Mr Gillespie was my English teacher at Beath High School in Fife, Scotland. He started working there when I was 16, but he had a big influence on me. He encouraged my early attempts at writing fiction and his enthusiasm for literature was infectious.
Until then, my childhood dreams were of becoming an accountant. My parents were relatively poor and didn't own their own home or a car, whereas my uncle was a chartered accountant who did. Naturally I thought that was the way to acquire those things.
Thankfully, in high school I discovered I wasn't very good at economics and, with the help of Mr Gillespie, decided to go to Edinburgh University to study English, which I was passionate about.
Mr Gillespie looked like a hippy with long curly hair. He was fairly small, but wiry and was quite an oddity in our part of Scotland because he came from Glasgow. The Glaswegian accent is harsh and the city had quite a reputation in the Seventies. We all thought he must be some kind of hard bugger and that he would be quite handy in a fight, so we never really gave him any trouble, even though he was straight out of training college.
Mr Gillespie had something of a working class manner about him, but he was very intelligent. He knew Greek and Latin, he could quote T.S. Eliot, but was also interested in popular music, so we studied Bob Dylan's lyrics as well as classic texts. Suddenly English wasn't just about dead authors anymore. He would talk to us about the music we were interested in and would happily deconstruct Sex Pistols' lyrics for us if we wanted.
He was funny and down-to-earth. I think our school was quite a soft option for him - it was a good school generally filled with well-motivated pupils and he was idealistic. It's probably a cliche to say it, but he was more like the teachers you see in films and don't often meet in real life - the Dead Poets Society type.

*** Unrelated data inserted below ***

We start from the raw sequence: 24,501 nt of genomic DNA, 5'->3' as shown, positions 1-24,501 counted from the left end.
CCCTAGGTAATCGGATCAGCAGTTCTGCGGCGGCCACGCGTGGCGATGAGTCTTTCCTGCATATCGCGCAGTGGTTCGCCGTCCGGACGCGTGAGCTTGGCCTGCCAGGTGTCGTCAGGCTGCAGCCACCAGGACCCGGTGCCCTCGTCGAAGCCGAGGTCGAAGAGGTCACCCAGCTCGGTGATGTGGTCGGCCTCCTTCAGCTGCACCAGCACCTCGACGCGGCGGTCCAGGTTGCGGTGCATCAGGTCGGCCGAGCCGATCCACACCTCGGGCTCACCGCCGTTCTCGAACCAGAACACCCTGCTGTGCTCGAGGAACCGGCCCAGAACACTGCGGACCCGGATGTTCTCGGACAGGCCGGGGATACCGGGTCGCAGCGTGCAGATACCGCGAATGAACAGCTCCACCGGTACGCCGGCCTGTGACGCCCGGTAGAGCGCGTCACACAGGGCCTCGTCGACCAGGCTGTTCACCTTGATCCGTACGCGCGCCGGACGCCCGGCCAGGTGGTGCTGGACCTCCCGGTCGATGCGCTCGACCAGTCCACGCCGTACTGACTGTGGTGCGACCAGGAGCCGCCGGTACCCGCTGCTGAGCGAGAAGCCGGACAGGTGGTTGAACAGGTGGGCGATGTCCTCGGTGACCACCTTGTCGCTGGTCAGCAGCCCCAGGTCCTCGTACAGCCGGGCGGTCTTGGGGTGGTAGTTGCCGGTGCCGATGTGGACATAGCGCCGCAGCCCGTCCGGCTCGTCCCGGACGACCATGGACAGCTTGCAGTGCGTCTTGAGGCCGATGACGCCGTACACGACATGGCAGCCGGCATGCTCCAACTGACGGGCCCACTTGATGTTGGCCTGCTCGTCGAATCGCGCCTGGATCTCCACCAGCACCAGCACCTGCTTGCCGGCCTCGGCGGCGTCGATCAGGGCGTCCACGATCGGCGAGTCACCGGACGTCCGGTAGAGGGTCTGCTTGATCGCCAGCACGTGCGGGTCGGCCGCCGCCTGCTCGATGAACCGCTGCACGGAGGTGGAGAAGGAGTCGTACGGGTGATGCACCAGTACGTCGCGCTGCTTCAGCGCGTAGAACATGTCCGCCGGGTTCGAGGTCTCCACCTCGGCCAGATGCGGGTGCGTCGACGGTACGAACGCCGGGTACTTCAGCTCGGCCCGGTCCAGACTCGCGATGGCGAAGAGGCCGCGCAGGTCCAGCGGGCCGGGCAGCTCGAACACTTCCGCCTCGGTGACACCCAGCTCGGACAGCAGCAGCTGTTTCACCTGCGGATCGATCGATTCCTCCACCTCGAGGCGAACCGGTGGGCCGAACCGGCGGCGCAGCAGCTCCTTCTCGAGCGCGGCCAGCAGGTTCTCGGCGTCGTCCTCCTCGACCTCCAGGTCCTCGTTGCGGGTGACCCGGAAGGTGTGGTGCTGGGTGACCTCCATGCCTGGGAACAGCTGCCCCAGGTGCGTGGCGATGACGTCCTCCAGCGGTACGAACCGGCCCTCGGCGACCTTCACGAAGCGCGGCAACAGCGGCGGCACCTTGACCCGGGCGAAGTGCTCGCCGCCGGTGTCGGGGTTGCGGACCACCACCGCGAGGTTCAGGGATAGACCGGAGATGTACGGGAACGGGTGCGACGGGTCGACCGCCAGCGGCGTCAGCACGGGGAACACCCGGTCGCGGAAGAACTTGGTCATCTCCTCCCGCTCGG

At first he taught me in classes of about 30, but in my final years there were only eight of us doing the equivalent of A-level English. That was a much more intimate experience and he would often tell us that he got a lot more out of teaching at that level. After I turned 18 in my final year, some of us would meet up with him for a pint after school and we would sit in the pub and talk about the poetry of W.B. Yeats for hours on end.
I can remember having to phone my sister at the end of the evening to ask her to come and get me from the pub. I was slightly merry when I got home and I think my parents were fairly horrified at the idea that a teacher would be drinking with his pupils, but they never brought it up in conversation. We weren't underage drinkers, but I think nowadays teachers would get kicked out of their schools for taking pupils to a pub.
I bumped into Mr Gillespie about five years ago after a book signing in Fife. He still seems like quite a young guy, not a lot older than me. He told me that he had tried to get a ticket to my event, but they were sold out. So I went back to his house and met his partner and we had tea and a chat. It was great.
Ian Rankin, 48, is one of the top crime writers in the UK. His best known novels are the Inspector Rebus stories, some of which have been adapted for TV. His latest thriller, Doors Open, is in the shops. He was talking to Mark Anstead.